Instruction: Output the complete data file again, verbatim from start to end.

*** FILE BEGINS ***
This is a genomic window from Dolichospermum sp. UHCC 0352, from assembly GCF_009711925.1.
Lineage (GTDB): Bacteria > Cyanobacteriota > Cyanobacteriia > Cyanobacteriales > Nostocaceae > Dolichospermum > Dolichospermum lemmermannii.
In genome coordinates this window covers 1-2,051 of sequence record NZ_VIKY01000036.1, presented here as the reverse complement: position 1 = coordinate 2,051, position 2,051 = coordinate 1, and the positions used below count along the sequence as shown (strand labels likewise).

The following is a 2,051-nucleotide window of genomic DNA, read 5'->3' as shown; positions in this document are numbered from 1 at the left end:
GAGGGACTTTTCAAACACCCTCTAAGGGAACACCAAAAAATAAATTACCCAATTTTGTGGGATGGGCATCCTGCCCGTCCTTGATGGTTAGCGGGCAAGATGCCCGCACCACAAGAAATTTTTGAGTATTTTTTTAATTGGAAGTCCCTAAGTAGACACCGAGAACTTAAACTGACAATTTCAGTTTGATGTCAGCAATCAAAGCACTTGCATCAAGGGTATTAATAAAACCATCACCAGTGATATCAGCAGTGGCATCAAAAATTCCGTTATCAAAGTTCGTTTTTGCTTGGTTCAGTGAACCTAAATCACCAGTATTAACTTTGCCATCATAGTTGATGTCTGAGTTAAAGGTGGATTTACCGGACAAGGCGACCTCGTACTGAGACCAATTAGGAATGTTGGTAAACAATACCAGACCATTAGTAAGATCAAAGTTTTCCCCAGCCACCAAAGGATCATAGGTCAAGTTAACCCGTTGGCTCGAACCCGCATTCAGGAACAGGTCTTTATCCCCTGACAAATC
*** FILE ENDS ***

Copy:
This is a genomic window from Dolichospermum sp. UHCC 0352, from assembly GCF_009711925.1.
Lineage (GTDB): Bacteria > Cyanobacteriota > Cyanobacteriia > Cyanobacteriales > Nostocaceae > Dolichospermum > Dolichospermum lemmermannii.
In genome coordinates this window covers 1-2,051 of sequence record NZ_VIKY01000036.1, presented here as the reverse complement: position 1 = coordinate 2,051, position 2,051 = coordinate 1, and the positions used below count along the sequence as shown (strand labels likewise).

The following is a 2,051-nucleotide window of genomic DNA, read 5'->3' as shown; positions in this document are numbered from 1 at the left end:
GAGGGACTTTTCAAACACCCTCTAAGGGAACACCAAAAAATAAATTACCCAATTTTGTGGGATGGGCATCCTGCCCGTCCTTGATGGTTAGCGGGCAAGATGCCCGCACCACAAGAAATTTTTGAGTATTTTTTTAATTGGAAGTCCCTAAGTAGACACCGAGAACTTAAACTGACAATTTCAGTTTGATGTCAGCAATCAAAGCACTTGCATCAAGGGTATTAATAAAACCATCACCAGTGATATCAGCAGTGGCATCAAAAATTCCGTTATCAAAGTTCGTTTTTGCTTGGTTCAGTGAACCTAAATCACCAGTATTAACTTTGCCATCATAGTTGATGTCTGAGTTAAAGGTGGATTTACCGGACAAGGCGACCTCGTACTGAGACCAATTAGGAATGTTGGTAAACAATACCAGACCATTAGTAAGATCAAAGTTTTCCCCAGCCACCAAAGGATCATAGGTCAAGTTAACCCGTTGGCTCGAACCCGCATTCAGGAACAGGTCTTTATCCCCTGACAAATC